An image depicting the universe at 380,000 years old. Photo: NYT

Big Bang image inspires scientists in quest to solve the mystery of creation

A US cosmologist says we are now closer than ever to solving the puzzle of how we came to be

When European space scientists released an image of the Big Bang afterglow, US cosmologist Lawrence Krauss wrote that no one could look at it without being awed and inspired.

The 13.7 billion-year-old universe was then just 380,000 years old; that is, a baby!

Most people would probably feel as Krauss did. The computer-generated image represents - almost - a picture of creation itself.

Like another famous atheist-scientist Richard Dawkins, Krauss believes science is on the verge of finding "The Answer". As he writes in : "We are plausibly exploring realms of nature that previously may have been thought to be in the domain of philosophy or theology."

He is certainly right about that. What he describes is not even a recent development. Modern science has been pushing the boundaries of philosophy and theology at least since the Scientific Revolution. It is as good a description as any of Western modernity itself.

But Krauss wants to go further and claim that contemporary physics and cosmology is close to solving the mystery of creation and the origin of existence itself. If these can be explained scientifically, there will be no more mystery and nothing left for religion.

Can he be right?

A sense of the mystery of the cosmos is probably as human as can be and has been with us since cavemen put paints to walls to represent reality.

The French dramatist Romain Rolland, who won the Nobel Prize for literature in 1915, coined the phrase "oceanic feeling". But it gained currency through the works of Sigmund Freud and Arthur Koestler.

Can science solve this mystery, and will the feeling it inspires go away once it is solved? Krauss thinks relativistic quantum field theories, his speciality, provide the answer. His recent book, , argues that contemporary physics can explain how something can come out of nothing.

Hitherto the most philosophical of questions, Krauss believes it should now be handed over to, and be answered by, cutting-edge physicists like him while know-nothing philosophers should retire or shut up.

Instead of Newton's particles or 19th century physics' particles plus electro-magnetic fields as the ultimate "stuff" of matter, Krauss and his colleagues' theory is that it's all quantum fields, all the time.

Their physics works out rules to explain why some field arrangements are allowed and others not allowed, and how some arrangements give rise to this and that elementary particle; and this and that number of particles.

Now, there are field arrangements in which no particle arises. These are called "vacuum states", emptiness or if Krauss is right, true nothing. This is way beyond empty space. You don't even have space.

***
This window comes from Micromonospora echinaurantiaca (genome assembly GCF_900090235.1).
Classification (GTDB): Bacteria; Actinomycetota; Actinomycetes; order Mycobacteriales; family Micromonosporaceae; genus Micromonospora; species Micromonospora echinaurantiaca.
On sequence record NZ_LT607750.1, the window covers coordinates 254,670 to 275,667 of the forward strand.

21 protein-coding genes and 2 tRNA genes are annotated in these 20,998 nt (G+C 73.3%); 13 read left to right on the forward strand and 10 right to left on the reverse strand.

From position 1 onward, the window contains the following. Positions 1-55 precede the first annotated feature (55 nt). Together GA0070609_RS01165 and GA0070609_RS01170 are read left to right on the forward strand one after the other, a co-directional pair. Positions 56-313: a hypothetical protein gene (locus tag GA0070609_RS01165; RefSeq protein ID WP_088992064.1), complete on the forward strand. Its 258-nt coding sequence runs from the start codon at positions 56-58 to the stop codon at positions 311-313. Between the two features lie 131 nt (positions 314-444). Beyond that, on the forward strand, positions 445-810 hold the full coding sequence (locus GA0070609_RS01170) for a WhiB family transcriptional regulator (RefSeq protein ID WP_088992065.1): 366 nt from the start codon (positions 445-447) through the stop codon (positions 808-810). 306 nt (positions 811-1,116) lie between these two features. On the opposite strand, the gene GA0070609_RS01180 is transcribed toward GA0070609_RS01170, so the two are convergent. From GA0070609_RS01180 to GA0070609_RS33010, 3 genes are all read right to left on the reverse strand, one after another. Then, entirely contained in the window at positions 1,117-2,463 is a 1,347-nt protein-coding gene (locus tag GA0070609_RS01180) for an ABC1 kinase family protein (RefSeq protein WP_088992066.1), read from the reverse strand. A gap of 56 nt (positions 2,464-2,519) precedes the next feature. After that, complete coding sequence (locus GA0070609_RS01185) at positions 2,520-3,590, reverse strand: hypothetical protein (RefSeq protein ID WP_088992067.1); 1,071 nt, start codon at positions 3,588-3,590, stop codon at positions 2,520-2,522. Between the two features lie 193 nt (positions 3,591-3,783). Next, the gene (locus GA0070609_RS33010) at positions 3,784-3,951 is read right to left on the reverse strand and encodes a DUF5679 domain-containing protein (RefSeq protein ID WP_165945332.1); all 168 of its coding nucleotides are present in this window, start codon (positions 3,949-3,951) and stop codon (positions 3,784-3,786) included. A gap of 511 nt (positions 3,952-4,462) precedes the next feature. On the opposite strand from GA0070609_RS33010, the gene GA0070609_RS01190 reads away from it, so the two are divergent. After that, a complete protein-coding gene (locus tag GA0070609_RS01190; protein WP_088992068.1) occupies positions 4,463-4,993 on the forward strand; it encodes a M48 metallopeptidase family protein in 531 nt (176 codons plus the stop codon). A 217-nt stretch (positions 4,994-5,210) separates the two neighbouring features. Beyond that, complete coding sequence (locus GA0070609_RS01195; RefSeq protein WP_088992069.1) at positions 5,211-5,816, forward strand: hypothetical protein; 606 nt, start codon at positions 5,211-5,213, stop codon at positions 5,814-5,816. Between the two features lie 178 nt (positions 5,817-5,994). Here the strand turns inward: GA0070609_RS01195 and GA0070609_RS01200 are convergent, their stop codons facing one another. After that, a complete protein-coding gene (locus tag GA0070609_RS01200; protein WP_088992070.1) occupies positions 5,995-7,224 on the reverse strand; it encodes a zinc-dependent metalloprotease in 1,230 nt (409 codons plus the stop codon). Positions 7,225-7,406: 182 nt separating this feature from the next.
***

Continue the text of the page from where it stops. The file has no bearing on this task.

But quantum field theory says vacuum states are unstable. So voila! That's why you have something - non-vacuum fields that give birth to particles - out of nothing!

I flunked first-year university physics, and never got past special relativity. I have no idea what Krauss is talking about but, whatever it is, it's absolutely riveting stuff. You can see why someone super-smart would be fascinated by it. And if a person spends a lifetime studying this, her life would not be wasted.

But as hard as I have tried, I don't see how we can have true nothing on Krauss' theory. We still have those field arrangements, which are not nothing. And why those laws - the laws of nature - that dictate the arrangements of those fields?

In any case, most professional physicists agree field theories are highly promising but still unconfirmed.

Krauss, if I understand him correctly, admits relativistic quantum field theories only explain the phenomena but not why those theories work. In other words, they don't contain within themselves a meta-theory explaining how those theories work in explaining those field phenomena.

Even if centuries from now, some super-smart physicists work out a meta-theory, some smart-ass philosopher can still point to the need for a meta-meta-theory. And calling him stupid and a know-nothing about maths won't shut him up.

The possibility of an infinite regress argument, as Aristotle pointed out, is a sure warning sign that some questions cannot really be settled.

Stephen Hawking is another physicist who thinks the Big Bang explains creation. The Big Bang is an example of what he calls a singularity, a point at which space-time is so dense its curvature becomes infinite.

These are the points at which physical laws like general relativity break down.

Perhaps modern western philosophy worries too much about the limits of what is knowable. But it seems those theories of Krauss and Hawking don't solve the Mystery at all - far from it. Rather a philosopher will say they mark the limits of what's knowable - when all physical laws break down and stop explaining things.

The plot thickens. By pushing the frontiers of knowledge, science deepens the Mystery, giving rise to our oceanic sense.

This article appeared in the South China Morning Post print edition as: As scientists dig deeper into creation, the mystery deepens